What the British did to India - China & World - Chinadaily Forum
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What the British did to India   [Copy link] 中文

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Post time 2007-2-18 05:28:05 |Display all floors
PM Sh. Man Mohan Singh during his speech at Oxford in Jul ?5:

There is no doubt that our grievance against the British Empire had a sound basis. As the painstaking statistical work of the Cambridge historian Angus Maddison has shown, India's share of world income collapsed from 22.6 per cent in 1700, almost equal to Europe's share of 23.3 per cent at that time, to as low as 3.8 per cent in 1952.

Indeed, at the beginning of the 20th Century, "the brightest jewel in the British Crown" was the poorest country in the world in terms of per capita income. However, what is significant about the Indo-British relationship is the fact that despite the economic impact of colonial rule, the relationship between individual Indians and Britons, even at the time of our Independence, was relaxed and, I may even say, benign.


  1. http://in.rediff.com/news/2005/jul/12spec.htm
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How did this happen?
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Post time 2007-2-18 06:16:18 |Display all floors
Economic Exploitation and the Drain of Wealth during British 揜aj擺/b]
3rd February ?6

Whenever the issue of economic exploitation and the 揹rain of wealth?during the 200 years of British colonial rule comes up, the one rebuttal from western historians is that there is scant evidence to prove it. To bolster the argument, the point is then made that Indian historians are nationalist, biased (sometimes as a consequence) and do not pay attention to figures and statistical evidence.
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Post time 2007-2-18 06:17:09 |Display all floors
On June 23,1757, Robert Clive, commanding a small force of East India Company professional troops, defeated and killed Siraju-ud-daula, the ruling Nawab of Bengal, on the battlefield of Plassey. The battle marked a significant turning point in world history, for it permitted the English East India Company to gain control over the rich resources of the Mughal successor state in northeastern Bengal and Bihar.



匱his was the starting point for a century-long process of British conquest and dominion over the entire Indian subcontinent and beyond.
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Post time 2007-2-18 07:26:29 |Display all floors
I feel sorry for my Indian comrades.  Forced to suffer British people for much longer than we Chinese people had to.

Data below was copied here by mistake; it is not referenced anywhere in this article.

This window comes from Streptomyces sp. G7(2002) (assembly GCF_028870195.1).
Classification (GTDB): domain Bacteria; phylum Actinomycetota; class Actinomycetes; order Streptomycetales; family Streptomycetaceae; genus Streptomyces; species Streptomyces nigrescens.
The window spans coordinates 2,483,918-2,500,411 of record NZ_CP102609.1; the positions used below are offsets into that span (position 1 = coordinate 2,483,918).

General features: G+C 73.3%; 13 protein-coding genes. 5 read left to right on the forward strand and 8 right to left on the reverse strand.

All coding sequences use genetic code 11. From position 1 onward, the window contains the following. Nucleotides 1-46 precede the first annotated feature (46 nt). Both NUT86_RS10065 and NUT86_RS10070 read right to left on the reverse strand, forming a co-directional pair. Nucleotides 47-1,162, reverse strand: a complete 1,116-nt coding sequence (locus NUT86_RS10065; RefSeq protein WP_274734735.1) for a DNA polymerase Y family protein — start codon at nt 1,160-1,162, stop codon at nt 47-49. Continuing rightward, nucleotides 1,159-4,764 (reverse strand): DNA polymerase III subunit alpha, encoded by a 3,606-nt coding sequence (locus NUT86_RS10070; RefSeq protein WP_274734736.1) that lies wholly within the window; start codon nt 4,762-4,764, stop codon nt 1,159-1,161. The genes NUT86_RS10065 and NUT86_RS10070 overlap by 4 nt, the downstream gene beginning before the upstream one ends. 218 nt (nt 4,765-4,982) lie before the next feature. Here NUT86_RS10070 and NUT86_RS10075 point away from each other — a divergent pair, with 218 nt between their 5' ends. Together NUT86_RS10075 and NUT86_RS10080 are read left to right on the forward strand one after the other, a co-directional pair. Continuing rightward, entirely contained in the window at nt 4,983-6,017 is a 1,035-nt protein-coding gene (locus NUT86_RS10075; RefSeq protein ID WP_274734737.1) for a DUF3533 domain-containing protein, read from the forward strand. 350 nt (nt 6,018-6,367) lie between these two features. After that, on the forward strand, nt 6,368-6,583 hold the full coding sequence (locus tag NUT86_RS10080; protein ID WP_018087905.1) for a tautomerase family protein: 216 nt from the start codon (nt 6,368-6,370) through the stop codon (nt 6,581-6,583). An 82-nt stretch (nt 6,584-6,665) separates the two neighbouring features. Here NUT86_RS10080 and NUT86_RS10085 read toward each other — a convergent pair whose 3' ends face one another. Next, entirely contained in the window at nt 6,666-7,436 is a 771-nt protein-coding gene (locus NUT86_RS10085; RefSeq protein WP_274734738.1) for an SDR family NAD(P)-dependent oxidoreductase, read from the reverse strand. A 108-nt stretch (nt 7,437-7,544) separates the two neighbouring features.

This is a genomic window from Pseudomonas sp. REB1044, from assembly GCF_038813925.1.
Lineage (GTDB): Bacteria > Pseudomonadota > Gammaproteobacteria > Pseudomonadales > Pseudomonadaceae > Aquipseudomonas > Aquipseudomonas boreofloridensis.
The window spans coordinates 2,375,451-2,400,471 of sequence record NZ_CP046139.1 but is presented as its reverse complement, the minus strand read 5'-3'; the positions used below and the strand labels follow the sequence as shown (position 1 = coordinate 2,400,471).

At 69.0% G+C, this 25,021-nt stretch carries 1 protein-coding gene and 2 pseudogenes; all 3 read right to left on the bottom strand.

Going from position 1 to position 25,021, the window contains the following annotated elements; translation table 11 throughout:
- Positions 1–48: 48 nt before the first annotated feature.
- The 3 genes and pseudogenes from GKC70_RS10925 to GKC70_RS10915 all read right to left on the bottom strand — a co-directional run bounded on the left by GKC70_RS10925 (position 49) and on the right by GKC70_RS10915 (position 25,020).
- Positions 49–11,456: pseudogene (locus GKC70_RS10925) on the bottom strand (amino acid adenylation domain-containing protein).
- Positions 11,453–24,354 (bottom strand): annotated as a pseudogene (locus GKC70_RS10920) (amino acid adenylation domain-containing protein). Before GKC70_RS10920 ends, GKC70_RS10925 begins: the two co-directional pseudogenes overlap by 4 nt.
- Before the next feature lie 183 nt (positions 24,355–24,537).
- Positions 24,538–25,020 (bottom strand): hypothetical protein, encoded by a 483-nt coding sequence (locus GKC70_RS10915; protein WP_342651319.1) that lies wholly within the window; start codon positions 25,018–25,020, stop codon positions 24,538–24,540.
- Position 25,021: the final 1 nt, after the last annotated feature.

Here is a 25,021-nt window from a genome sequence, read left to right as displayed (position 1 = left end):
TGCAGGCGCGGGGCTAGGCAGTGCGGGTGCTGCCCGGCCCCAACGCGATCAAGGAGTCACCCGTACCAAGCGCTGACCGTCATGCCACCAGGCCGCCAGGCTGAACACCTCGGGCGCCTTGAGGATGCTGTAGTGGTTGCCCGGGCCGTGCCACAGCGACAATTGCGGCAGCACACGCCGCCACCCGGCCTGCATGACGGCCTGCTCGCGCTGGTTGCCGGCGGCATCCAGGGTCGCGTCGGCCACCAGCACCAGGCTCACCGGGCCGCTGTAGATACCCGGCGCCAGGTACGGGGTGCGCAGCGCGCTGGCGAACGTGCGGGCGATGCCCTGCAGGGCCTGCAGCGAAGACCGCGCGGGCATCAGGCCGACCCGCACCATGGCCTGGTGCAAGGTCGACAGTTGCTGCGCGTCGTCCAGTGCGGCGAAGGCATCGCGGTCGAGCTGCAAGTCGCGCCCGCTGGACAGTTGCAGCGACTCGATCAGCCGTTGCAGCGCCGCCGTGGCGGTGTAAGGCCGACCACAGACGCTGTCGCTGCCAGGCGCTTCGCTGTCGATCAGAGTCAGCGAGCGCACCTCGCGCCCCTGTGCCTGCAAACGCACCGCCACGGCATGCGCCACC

"When I am White, I win because I'm White.  When I'm Black, I win because I am Bogoljubow."

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Post time 2007-2-18 11:02:49 |Display all floors
It wasn't *all* British people, it was a small elite, who kept the majority in the UK living in pretty wretched conditions during most of the same era.  Don't tar us all with the same brush.

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Post time 2007-2-18 12:09:42 |Display all floors
"Indeed, at the beginning of the 20th Century, "the brightest jewel in the British Crown" was the poorest country in the world in terms of per capita income. However, what is significant about the Indo-British relationship is the fact that despite the economic impact of colonial rule, the relationship between individual Indians and Britons, even at the time of our Independence, was relaxed and, I may even say, benign"

"How did this happen?"

The answer to this question lies in India's culture...a deeply spiritual one. Hinduism, the main 'religion' of India, an old and encompassing system of thought, in essence is not even a religion. It's a philosophy, a way of life. There are striking similarities between Daojiao and Hinduism (in their outlook).

Hinduism, a philosophy that teaches love and acceptance, peace and 'shanti' (the inner peace) among many other things, also gives its believers a lot of latitude to explore, understand and integrate...integrate, not into a religion but into the environment...the cosmos and the endless creation.

[ Last edited by jackkanoi at 2007-2-18 12:11 PM ]

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Post time 2007-2-18 17:08:20 |Display all floors
Originally posted by jackkanoi at 2007-2-18 14:09
"How did this happen?"


As well, the Indians took the good things they learned from the British, kept diplomatic links with Britain and remained a key member of the Commonwealth of Nations.
India's acceptance of cultural and sporting "imports" from Britain, a friendly and deepening relationship after Indian independance, and Britain's welcoming of migrants from the subcontinent, and Britain's enthusiasm for Indian cultural, linguistic & culinary "exports" led to greater mutual respect.

Despite their troubles during the British Raj, the enduring friendly relationship between India and Britain is a sign of the maturity of both peoples.

A lesson to be learned by certain other countries perhaps!

[ Last edited by emucentral at 2007-2-18 07:11 PM ]
"他不是救星, 他是一个非常淘气男孩" - Monty Python

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